Headaches from Contacts? What You Should KnowAuthor: Dr. William Tullo
June 16, 2014
If you suffer from chronic headaches, your vision could play a role. It’s important to talk to your eye doctor or regular physician to rule out more serious complications. However, if your vision is causing headaches, here are some possible reasons why.
Vision-related headaches and contact lenses
People who wear contacts may experience vision-related headaches for a variety of reasons. There are two common, possible causes related to vision:
1. Gradual Onset of Presbyopia
Presbyopia is the loss of focusing ability as we age; this loss of focus creates a need for reading glasses. Oftentimes someone who has worn contacts for many years will develop headaches from the onset of presbyopia. Presbyopia affects most people and begins in the late thirties or early forties. This can be greatly affected by the amount and intensity of near work (e.g., sitting close to a computer screen) you are required to perform. Lighting, work distance and font size of print can all play a role as well. If you fall in this age range and have had no previous problems with your contacts, you might find relief through reading glasses. Talk to your eye doctor.
2. Astigmatism with Toric Contact Lenses
Toric contact lenses correct for astigmatism. However, contact lenses sometimes aren’t as effective at correcting astigmatism as glasses. A contact lens that rotates slightly on the eye can cause improper astigmatism correction. This can cause eye strain. If you have an astigmatism and experience headaches after wearing contacts for several hours, consider talking to your eye doctor about changing your contact lens prescription. Or, ask about other ways to correct your vision, including glasses or LASIK eye surgery.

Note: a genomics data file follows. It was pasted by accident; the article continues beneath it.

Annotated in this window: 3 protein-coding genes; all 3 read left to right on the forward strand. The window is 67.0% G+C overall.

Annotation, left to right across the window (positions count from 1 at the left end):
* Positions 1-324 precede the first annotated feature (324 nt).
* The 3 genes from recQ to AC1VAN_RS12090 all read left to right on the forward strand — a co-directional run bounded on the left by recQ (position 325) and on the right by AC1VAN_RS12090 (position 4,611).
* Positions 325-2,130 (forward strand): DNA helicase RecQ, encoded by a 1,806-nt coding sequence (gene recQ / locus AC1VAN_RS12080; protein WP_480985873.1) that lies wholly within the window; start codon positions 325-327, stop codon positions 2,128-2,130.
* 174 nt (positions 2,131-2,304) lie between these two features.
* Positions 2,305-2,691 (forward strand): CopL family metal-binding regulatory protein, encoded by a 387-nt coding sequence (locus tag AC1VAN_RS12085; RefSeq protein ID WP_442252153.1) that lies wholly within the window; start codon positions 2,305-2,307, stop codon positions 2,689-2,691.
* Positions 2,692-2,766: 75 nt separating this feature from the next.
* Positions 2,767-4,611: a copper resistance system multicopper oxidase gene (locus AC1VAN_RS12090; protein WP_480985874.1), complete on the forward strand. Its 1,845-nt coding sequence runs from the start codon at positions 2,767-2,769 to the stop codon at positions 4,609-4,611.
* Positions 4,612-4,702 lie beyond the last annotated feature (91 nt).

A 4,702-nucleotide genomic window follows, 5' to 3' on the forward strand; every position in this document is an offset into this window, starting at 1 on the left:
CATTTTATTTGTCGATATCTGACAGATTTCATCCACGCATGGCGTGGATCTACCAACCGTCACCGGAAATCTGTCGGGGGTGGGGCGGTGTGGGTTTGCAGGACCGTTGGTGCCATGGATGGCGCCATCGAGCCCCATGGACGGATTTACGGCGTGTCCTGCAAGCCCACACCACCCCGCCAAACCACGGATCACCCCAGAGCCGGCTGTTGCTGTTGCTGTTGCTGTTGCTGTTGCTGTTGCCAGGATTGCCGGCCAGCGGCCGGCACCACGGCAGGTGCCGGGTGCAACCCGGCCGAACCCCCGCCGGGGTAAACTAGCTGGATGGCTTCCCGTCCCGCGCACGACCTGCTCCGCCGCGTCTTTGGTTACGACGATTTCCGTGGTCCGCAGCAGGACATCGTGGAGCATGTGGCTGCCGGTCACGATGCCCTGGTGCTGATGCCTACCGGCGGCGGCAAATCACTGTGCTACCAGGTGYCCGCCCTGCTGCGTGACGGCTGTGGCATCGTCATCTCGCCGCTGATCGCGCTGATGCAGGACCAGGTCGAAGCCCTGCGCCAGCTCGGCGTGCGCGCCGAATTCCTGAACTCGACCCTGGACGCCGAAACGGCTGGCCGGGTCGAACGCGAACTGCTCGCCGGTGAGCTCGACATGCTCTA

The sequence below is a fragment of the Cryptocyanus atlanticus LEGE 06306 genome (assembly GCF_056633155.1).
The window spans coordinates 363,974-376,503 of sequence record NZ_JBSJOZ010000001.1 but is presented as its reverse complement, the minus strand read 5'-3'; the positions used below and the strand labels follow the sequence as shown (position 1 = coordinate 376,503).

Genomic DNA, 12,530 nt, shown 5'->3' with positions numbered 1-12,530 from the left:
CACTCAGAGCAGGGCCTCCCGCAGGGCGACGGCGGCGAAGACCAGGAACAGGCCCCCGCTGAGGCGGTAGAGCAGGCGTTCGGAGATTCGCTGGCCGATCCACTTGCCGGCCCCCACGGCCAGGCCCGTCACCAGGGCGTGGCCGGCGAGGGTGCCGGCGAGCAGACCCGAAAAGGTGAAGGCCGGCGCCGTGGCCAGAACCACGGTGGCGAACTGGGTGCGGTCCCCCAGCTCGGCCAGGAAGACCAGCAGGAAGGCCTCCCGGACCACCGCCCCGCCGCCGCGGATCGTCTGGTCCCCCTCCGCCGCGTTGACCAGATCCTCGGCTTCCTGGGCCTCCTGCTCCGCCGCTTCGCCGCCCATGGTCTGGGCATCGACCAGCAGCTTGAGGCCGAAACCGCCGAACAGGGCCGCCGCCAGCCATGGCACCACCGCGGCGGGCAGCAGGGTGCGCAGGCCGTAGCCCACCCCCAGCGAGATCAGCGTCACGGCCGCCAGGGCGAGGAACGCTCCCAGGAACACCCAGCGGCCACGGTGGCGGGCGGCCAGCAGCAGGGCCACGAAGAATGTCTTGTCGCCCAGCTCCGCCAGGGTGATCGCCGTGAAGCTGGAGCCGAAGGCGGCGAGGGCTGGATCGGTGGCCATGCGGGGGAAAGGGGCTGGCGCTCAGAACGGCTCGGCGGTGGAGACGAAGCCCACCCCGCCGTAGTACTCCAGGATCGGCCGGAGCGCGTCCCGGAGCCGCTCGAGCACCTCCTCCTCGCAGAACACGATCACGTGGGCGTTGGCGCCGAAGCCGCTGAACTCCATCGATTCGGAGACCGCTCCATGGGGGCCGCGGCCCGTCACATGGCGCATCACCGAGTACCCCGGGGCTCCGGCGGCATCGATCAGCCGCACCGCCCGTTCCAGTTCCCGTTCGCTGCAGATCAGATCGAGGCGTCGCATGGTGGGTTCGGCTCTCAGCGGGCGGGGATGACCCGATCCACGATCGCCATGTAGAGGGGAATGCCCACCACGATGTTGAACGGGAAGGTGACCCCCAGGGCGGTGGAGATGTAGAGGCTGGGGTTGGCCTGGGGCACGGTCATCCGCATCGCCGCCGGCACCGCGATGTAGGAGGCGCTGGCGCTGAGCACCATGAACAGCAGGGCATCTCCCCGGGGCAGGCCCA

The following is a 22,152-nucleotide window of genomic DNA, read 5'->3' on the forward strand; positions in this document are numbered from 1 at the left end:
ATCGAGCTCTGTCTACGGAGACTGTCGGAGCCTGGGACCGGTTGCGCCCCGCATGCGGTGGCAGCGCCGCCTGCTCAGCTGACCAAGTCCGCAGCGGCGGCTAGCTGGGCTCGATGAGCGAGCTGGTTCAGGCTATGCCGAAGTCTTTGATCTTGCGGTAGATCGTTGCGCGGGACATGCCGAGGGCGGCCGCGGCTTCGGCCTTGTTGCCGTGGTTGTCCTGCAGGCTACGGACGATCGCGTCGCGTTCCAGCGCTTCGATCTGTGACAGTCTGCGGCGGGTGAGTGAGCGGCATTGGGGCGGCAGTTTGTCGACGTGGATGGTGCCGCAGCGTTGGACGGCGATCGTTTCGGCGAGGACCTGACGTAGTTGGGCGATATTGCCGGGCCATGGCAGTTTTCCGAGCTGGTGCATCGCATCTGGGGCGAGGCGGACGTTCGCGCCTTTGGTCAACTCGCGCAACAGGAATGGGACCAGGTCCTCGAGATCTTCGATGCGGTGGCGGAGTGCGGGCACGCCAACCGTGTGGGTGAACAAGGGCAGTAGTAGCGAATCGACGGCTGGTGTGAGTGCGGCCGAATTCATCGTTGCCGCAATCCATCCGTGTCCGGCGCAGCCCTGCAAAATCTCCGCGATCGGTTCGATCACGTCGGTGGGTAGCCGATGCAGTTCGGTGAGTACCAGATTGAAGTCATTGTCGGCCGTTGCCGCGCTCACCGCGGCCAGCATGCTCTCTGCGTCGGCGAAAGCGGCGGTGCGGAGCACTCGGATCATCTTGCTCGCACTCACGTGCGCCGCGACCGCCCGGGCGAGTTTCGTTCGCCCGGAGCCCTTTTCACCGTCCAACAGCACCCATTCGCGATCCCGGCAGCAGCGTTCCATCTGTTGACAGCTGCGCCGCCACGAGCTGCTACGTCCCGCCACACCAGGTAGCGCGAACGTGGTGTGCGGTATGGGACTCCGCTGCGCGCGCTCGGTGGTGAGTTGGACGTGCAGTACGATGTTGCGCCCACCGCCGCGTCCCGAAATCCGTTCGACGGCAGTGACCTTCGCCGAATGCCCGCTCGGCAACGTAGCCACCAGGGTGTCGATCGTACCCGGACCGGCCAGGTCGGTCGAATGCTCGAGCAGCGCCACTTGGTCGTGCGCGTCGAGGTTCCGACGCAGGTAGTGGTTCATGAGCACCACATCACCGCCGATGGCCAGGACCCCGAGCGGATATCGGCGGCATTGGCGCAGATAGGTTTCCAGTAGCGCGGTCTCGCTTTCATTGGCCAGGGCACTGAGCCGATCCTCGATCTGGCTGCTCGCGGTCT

Solutions for headaches from contacts
Only your eye doctor or a physician can pinpoint the cause of your headaches. However, if you suspect your vision correction is playing a role in your headaches, you have options. If the headaches are less frequent or less severe when you wear your glasses (as compared to when you wear your contacts), see your eye doctor to determine if the contact lens is not fitting properly. If you have fewer headaches on the weekends when not performing near work or if you experience more headaches later in the day, ask your eye doctor if reading glasses would be helpful.
Finally, if glasses and contacts are no longer correcting your vision comfortably, you might consider LASIK eye surgery. LASIK is a procedure that corrects your vision by reshaping the cornea. This popular procedure can correct nearsightedness, farsightedness and astigmatism. If you’re interested in LASIK, you should talk to your eye doctor or learn more by getting a free LASIK information kit from TLC Laser Eye Centers.